When the service type on an incident is changed, there are two possible behaviours, as far as the violation date/time is concerned. The choice of behaviour depends on the setting of the option set_sla_evt_open_date.
We have a customisation where a change in the priority of an incident results in a change in the service type. We do not find either of the current behaviours satisfactory.
If set_sla_evt_open_date is uninstalled or set to 'No', then start_date is set to the current date/time, i.e. the SLA clock restarts when the service type is changed. This can result in too much time before SLA violation.
If set_sla_evt_open_date is set to 'Yes', then the value of start_date is taken from open_date, so the SLA clock keeps going. Also if the service type is changed while the incident is suspended, the time suspended so far is ignored. CA explain this behaviour on the basis that the original service type was incorrect, so the violation time is determined by the open date/time and the new service type, ignoring the old service type and the suspension so far. This can result in too little time before SLA violation, including the case of immediate violation.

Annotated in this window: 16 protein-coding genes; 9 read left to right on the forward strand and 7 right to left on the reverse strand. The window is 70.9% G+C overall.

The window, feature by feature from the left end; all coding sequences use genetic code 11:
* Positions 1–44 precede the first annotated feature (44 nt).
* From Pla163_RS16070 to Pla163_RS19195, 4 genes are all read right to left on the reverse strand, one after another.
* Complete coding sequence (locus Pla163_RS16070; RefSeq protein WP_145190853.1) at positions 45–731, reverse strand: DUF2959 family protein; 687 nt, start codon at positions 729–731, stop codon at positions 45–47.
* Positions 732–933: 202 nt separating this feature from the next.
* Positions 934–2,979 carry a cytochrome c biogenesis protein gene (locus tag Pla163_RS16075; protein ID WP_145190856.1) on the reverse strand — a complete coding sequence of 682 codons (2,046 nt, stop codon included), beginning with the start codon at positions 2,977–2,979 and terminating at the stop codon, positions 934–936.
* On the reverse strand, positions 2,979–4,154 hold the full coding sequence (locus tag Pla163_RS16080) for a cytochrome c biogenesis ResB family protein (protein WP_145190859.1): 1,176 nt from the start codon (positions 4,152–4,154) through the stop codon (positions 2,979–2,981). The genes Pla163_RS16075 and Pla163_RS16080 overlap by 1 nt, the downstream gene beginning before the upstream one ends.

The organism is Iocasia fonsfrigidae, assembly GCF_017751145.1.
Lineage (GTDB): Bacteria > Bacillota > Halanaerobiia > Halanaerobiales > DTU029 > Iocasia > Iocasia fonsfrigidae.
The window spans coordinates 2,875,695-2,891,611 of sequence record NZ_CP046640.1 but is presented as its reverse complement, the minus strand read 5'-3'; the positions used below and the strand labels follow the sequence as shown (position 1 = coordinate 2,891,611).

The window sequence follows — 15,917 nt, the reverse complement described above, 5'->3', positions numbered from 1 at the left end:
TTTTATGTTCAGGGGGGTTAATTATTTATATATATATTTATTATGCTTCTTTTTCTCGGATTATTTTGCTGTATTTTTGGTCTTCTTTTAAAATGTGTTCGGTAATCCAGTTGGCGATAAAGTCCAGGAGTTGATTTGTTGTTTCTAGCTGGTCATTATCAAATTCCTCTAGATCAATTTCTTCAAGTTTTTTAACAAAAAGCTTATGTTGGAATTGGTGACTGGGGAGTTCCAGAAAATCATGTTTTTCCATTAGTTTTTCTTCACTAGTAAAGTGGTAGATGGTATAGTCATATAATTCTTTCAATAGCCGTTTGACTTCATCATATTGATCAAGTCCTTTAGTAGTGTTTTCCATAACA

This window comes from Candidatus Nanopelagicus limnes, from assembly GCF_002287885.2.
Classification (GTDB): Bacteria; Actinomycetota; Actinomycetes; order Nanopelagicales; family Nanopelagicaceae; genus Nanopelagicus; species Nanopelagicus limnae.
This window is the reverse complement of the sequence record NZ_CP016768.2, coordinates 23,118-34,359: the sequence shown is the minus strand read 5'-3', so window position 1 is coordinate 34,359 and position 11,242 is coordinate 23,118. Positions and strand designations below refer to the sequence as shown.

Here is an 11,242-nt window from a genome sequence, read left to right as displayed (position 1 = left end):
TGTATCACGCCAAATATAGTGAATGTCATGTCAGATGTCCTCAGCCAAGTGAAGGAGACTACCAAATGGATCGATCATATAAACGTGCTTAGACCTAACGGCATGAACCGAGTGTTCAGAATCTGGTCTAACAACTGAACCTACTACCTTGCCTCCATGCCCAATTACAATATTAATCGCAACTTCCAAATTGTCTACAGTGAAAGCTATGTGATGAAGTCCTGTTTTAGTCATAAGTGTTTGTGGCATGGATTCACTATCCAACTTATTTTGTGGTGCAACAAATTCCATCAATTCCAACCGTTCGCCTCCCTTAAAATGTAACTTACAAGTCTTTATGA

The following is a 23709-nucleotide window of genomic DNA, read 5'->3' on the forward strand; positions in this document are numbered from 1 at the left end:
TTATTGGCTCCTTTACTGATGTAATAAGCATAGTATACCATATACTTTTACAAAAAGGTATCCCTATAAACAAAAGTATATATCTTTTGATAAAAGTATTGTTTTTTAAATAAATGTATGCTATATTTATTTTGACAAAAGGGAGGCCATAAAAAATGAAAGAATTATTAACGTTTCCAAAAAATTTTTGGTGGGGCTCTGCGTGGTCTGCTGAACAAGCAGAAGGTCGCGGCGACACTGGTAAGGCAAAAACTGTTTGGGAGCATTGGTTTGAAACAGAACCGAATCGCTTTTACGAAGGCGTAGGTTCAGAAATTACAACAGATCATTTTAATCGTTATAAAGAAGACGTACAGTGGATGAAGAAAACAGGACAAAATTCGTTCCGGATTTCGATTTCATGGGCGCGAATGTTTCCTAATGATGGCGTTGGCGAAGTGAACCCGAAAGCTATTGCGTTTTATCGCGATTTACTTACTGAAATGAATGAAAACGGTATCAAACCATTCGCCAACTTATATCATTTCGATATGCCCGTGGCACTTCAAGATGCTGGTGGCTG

What would be better for us?
I would suggest a third behaviour which preserves the proportion of the time to violation. This would need a new option.
Suppose an incident has a service type where violation occurs after four hours, and the service type is changed after one hour to a new service type with violation after two hours.
At the point where the service type is changed, It has used up 25% of its time to violation based on the old service type. It should therefore have 75% of its time to violation remaining, but based on the new service type, i.e. 90 minutes.
It is possible that the current time falls outside the hours in the workshift, or that subtracting 90 minutes takes you outside the workshift. In these cases an adjustment will need to be made.